I'm going to pass this gem along to:

MJ over at Dirty Little Confessions. Mary Jane isn't afraid to tell it like it is or to let her true, vulnerable self shine through. So she is very deserving of this and you should go check her out now!


Sunday E-mail Shiggedy

Please tell me I'm not the only one who gets this crap all the time. Yes, it was in my spam folder, but still! It drives me bananas. So ridiculous. Do you think that many people actually fall for it and respond? Please note the "asses" he refers to near the end (I put it in bold italics). The only ass here is this jack-off! I especially love his use of grammar and his command of the English language. Obviously I didn't even try to click on his link, and neither should you. At least it was my laugh for the day:

Good Day,Urgent Business Proposal.

I am the Director of Bill and Exchange at the foreign remittance Department of Africa Development bank (ADB). I am writing to seek your cooperation over this business deal. In my Department, I discovered an abandoned sum of (US $10 Million United state Dollars). In an account that belongs to one of our foreign customers who died along with his entire family in a plane crash that took place in Kenya, The account belongs to the Late DR. GEORGE BRUMLEY, acitizen of Atlanta, United States of America but naturalised in Burkina-Faso and contractor with Anglo Gold. Since we got information about his death, we have been expecting his next of kin or business associate to come and claim his money because it cannot be released unless somebody applies for it as next of kin or business associate to the deceased as indicated in our banking guidelines but unfortunately, all his supposed next of kin or relation died along with him at the plane crash leaving nobody behind for the claim. You can read more about the crash on visiting this site;http://www.cnn.com/2003/WORLD/africa/07/20/kenya.crash/index.html it is therefore upon this discovery that I now decided to make this business proposal to you and release the money to your account as the next of kin or business associate. The Banking law and guideline here stipulates that if such money remains dormant after four years; the money will be transferred into the Banktreasury as unclaimed fund. The request for your assistance and maximum co-operation as a foreign citizen is highly needed to release this fund. I will like us to share this money mutually on two equal halves between me and you .Please note that I don’t have any asses to withdraw any cent from this money due to the money was insured by the owner DR. GEORGE BRUMLEY. I will indulge you at this point to understand that this is privileged information and must be strictly confidential.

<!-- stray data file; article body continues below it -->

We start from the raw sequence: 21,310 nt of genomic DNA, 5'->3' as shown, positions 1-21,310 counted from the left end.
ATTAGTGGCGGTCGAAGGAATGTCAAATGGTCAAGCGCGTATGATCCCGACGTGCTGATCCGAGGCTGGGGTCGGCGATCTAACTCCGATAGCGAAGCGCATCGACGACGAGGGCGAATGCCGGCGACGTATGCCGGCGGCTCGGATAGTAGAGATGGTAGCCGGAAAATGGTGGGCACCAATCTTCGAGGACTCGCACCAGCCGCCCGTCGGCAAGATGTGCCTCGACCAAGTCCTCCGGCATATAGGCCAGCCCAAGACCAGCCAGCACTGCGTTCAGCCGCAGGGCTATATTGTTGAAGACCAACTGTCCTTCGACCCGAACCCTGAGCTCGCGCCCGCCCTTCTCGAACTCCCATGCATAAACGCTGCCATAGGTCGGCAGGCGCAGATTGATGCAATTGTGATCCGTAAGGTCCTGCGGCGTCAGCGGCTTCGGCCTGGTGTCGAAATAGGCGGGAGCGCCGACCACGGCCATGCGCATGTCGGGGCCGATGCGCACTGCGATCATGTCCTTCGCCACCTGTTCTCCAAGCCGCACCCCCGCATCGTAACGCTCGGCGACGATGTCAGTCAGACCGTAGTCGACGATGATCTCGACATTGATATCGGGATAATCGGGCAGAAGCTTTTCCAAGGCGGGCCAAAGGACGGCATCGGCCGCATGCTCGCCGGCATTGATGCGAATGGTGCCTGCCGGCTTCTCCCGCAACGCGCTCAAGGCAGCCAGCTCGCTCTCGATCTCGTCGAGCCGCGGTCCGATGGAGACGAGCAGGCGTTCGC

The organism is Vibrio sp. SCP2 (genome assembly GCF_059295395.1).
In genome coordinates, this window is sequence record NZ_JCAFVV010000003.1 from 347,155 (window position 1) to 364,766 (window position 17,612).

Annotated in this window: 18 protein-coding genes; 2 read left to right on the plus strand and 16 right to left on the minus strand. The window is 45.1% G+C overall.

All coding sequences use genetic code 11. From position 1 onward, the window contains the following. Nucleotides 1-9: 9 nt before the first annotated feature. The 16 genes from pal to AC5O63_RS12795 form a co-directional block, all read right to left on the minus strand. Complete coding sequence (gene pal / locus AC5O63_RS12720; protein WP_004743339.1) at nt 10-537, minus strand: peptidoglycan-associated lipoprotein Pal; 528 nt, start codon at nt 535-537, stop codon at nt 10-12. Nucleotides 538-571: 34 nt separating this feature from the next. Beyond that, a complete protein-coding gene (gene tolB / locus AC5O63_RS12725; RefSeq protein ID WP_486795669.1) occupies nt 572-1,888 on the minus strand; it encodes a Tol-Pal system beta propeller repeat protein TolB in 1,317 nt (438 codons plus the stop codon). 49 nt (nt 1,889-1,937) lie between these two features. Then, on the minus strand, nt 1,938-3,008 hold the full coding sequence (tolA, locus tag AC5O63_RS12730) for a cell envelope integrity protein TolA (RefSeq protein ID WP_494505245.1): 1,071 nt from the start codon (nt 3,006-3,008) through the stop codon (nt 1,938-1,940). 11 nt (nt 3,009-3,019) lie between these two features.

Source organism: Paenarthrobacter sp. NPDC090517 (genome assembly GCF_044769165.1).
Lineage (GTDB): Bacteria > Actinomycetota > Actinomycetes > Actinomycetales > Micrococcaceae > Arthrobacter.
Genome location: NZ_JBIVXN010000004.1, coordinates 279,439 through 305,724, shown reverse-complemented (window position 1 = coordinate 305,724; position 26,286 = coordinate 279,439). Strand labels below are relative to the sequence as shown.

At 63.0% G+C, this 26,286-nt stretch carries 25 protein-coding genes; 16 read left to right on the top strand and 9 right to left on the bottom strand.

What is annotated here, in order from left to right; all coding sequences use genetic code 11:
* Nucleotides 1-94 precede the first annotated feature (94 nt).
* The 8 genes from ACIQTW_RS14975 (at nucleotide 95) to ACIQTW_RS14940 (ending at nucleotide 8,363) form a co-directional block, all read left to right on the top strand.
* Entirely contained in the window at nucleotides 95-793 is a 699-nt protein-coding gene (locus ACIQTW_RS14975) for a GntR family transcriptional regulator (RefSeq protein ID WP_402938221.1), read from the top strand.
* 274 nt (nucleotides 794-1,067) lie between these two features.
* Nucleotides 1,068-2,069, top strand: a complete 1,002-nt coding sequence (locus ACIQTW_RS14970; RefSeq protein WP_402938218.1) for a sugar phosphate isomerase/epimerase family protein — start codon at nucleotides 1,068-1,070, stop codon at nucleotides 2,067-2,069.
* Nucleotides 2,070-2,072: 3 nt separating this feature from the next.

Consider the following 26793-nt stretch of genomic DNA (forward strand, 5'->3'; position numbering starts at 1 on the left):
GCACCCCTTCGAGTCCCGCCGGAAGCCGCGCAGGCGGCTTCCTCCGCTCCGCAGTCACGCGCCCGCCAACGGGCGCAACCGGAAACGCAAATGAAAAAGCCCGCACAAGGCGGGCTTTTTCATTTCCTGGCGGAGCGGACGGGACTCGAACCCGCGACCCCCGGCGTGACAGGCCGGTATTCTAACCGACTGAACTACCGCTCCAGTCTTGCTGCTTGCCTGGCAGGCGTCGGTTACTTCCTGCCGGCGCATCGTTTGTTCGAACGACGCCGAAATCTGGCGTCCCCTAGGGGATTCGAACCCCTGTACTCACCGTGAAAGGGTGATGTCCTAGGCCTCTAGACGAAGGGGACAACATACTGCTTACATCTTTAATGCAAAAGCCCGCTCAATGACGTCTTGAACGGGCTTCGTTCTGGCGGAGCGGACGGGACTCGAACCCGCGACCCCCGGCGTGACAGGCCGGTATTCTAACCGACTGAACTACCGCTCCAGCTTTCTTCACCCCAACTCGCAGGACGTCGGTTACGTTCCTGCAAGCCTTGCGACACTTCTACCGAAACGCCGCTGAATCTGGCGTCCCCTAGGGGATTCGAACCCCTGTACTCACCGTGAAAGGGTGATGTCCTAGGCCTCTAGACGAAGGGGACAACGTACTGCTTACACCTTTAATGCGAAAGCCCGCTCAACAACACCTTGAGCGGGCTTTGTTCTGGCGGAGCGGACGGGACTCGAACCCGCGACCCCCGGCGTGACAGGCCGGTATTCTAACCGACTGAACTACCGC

Best Regards Yours faithfully,